The film is boosted by the terrifically understated work by Riccardo Cucciolla and Maurice Poli, the only men that seem to manage to keep their cool while all others in the car start to completely lose their minds. Both do masterful work as these characters that have to calculate how to make their moves in order get out of this situation alive. With the others in the vehicle letting the tensions break them; these two remain the eye of the storm, with the final conflict of the film coming down to how far they are willing to go and how quick their wits are.
Again, this disc provides two different versions of the film; Bava’s original workprint version of the movie, and a newer re-cut version with some added scenes shot by Bava’s son and accomplished director in his own right, Lamberto Bava. While the newer version is edited a little tighter and is also boosted by the new footage, the movie loses a bit of its unrefined energy displayed within Bava’s original cut. Perhaps the biggest loss in the transition was the brilliant 70’s score by Stelvio Cipriani, reminiscent of the Giallo classics of the period, which is replaced on the newer version.
Still, both versions offer up the work of a master trying to stay on the cutting edge. Bava was an amazing artist and it is brought fourth even further here, as Kidnapped shows just how far Bava was willing to adapt his style to accommodate a modern audience while still giving us a great film. It’s just too bad this work was unable to see the light of day until it was too late for its creator to get to enjoy it.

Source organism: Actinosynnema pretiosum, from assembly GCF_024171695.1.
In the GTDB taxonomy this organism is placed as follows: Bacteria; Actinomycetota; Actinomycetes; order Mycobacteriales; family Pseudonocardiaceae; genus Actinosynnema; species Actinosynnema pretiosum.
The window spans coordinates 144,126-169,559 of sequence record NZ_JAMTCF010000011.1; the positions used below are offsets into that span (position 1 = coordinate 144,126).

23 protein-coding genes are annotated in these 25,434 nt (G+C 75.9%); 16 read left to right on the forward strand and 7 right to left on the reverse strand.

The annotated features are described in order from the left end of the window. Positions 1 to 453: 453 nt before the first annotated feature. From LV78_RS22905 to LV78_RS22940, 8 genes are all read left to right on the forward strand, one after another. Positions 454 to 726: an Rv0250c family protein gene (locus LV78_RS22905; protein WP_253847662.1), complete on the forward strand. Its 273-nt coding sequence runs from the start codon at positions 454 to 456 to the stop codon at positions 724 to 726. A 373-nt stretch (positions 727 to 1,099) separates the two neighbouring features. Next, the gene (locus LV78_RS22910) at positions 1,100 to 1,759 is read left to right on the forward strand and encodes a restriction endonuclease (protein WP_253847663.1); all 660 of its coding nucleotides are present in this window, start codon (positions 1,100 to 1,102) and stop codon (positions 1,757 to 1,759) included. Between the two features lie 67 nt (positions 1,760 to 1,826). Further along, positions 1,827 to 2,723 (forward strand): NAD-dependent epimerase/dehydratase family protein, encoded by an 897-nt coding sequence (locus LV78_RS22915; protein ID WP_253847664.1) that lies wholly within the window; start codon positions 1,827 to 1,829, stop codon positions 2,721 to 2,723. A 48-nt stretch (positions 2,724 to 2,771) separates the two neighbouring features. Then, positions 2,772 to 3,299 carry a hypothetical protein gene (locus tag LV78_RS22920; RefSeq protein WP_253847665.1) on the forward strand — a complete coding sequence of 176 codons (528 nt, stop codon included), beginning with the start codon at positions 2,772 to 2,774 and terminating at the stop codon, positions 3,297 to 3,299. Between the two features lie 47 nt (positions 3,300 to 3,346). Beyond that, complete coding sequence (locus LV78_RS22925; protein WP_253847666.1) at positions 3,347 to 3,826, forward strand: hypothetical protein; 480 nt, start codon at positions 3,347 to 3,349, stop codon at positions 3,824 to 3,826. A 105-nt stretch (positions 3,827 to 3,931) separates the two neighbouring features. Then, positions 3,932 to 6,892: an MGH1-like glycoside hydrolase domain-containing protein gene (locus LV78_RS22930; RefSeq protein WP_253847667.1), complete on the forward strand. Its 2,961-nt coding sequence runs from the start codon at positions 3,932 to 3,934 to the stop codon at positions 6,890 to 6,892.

The film is presented in Anamorphic Widescreen with an aspect ratio of 1.78:1. The newer cut of Kidnapped is a much better looking print, as it was seriously cleaned up for this new release. The older print suffers some visually, but not enough to be very distracting, especially if you’re a fan of this genre and know what to expect in this department already.
The audio track is presented in Dolby Digital 5.1 and is also fine in both cases, with the newer version having a better Italian dub. As I said before though, the newer version loses the film’s original score, and the new one feels too clean for a picture of this type.
End of the Road – This featurette goes about 16 minutes and deals with everything from the film’s origins to its eventual release and then re-release with new footage that premiered just a few years ago. Even for its length, this is chocked full of tidbits about the film’s production, with Lamberto Bava dishing on how difficult it was to finally finish the movie. There’s a section in here about how the production started with Al Lettieri, who played Virgil ‘The Turk’ Sollozzo in The Godfather, in the role of Richardo, who was let go from the picture due to sickness and alcoholism. They apparently lost quite a bit of time by having to start over, and I wonder if the movie would have finished if they had originally cast Riccardo Cucciolla.
Audio Commentary with Author Tim Lucas – Lucas is an accomplished Bava historian and gives an excellent audio track here. This track is flooded with facts about this production and discussions that take place within the film. Lucas also goes into details about Bava’s career, as well as the cast in the film. There’s an interesting story about how one distributor in Europe wanted to market the movie as a sequel to Reservoir Dogs. Lucas states that when he was asked about it, Quentin Tarantino states he was honored that someone would want to do that, showing his love for Bava.
Trailers – You get the trailers for all the films collected in the new Mario Bava Collection as well as this film.
Mario Bava Bio
|The DVD Lounge’s Ratings for
Mario Bava’s Kidnapped (A.K.A. Rabid Dogs)
||RATING(OUT OF 10)
||8(NOT AN AVERAGE)|